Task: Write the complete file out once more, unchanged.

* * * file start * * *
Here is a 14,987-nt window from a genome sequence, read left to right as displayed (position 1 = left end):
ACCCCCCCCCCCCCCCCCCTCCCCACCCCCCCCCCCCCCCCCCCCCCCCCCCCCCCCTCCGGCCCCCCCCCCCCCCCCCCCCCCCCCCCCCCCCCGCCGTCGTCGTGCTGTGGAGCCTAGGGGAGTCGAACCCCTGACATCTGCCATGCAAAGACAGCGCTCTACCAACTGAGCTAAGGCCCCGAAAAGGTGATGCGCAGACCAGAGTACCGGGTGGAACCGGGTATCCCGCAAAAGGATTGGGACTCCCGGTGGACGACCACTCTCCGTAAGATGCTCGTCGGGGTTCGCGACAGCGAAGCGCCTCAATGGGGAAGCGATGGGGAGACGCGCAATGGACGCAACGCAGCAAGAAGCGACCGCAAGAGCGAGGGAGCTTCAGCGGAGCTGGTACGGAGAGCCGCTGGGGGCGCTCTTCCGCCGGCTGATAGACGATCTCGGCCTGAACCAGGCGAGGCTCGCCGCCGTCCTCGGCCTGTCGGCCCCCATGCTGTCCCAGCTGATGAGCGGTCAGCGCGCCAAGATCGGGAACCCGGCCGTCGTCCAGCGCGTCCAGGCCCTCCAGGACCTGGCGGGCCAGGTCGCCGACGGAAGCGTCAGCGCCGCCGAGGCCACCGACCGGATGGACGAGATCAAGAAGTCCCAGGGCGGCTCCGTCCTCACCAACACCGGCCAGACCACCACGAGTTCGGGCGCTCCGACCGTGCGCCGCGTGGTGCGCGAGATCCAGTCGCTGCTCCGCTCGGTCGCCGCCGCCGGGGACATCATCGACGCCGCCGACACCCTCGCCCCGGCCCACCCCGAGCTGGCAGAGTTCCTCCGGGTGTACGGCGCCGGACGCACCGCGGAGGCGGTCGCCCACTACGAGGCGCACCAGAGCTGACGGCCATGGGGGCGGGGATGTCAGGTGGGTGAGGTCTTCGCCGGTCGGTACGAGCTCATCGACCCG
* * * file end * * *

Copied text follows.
Here is a 14,987-nt window from a genome sequence, read left to right as displayed (position 1 = left end):
ACCCCCCCCCCCCCCCCCCTCCCCACCCCCCCCCCCCCCCCCCCCCCCCCCCCCCCCTCCGGCCCCCCCCCCCCCCCCCCCCCCCCCCCCCCCCCGCCGTCGTCGTGCTGTGGAGCCTAGGGGAGTCGAACCCCTGACATCTGCCATGCAAAGACAGCGCTCTACCAACTGAGCTAAGGCCCCGAAAAGGTGATGCGCAGACCAGAGTACCGGGTGGAACCGGGTATCCCGCAAAAGGATTGGGACTCCCGGTGGACGACCACTCTCCGTAAGATGCTCGTCGGGGTTCGCGACAGCGAAGCGCCTCAATGGGGAAGCGATGGGGAGACGCGCAATGGACGCAACGCAGCAAGAAGCGACCGCAAGAGCGAGGGAGCTTCAGCGGAGCTGGTACGGAGAGCCGCTGGGGGCGCTCTTCCGCCGGCTGATAGACGATCTCGGCCTGAACCAGGCGAGGCTCGCCGCCGTCCTCGGCCTGTCGGCCCCCATGCTGTCCCAGCTGATGAGCGGTCAGCGCGCCAAGATCGGGAACCCGGCCGTCGTCCAGCGCGTCCAGGCCCTCCAGGACCTGGCGGGCCAGGTCGCCGACGGAAGCGTCAGCGCCGCCGAGGCCACCGACCGGATGGACGAGATCAAGAAGTCCCAGGGCGGCTCCGTCCTCACCAACACCGGCCAGACCACCACGAGTTCGGGCGCTCCGACCGTGCGCCGCGTGGTGCGCGAGATCCAGTCGCTGCTCCGCTCGGTCGCCGCCGCCGGGGACATCATCGACGCCGCCGACACCCTCGCCCCGGCCCACCCCGAGCTGGCAGAGTTCCTCCGGGTGTACGGCGCCGGACGCACCGCGGAGGCGGTCGCCCACTACGAGGCGCACCAGAGCTGACGGCCATGGGGGCGGGGATGTCAGGTGGGTGAGGTCTTCGCCGGTCGGTACGAGCTCATCGACCCG